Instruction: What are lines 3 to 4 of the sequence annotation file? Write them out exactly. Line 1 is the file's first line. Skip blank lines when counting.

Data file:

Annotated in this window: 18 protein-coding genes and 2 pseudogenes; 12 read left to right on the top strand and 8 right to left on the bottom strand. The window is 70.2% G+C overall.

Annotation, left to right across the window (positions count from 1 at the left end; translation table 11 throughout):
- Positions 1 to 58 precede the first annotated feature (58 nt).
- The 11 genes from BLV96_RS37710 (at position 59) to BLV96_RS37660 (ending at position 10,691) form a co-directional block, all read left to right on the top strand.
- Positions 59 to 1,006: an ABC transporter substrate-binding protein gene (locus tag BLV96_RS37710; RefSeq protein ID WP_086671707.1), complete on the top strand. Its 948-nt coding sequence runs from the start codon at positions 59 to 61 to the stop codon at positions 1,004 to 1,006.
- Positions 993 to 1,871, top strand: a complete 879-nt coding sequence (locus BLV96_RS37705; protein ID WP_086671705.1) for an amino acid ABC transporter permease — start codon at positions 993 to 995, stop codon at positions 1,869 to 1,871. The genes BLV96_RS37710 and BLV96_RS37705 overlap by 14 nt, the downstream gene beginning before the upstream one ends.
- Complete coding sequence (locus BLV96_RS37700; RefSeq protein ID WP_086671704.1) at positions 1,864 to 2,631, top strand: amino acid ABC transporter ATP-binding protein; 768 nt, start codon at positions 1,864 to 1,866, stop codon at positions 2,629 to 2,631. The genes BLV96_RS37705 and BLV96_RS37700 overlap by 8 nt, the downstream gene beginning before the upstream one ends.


- Positions 1 to 58 precede the first annotated feature (58 nt).
- The 11 genes from BLV96_RS37710 (at position 59) to BLV96_RS37660 (ending at position 10,691) form a co-directional block, all read left to right on the top strand.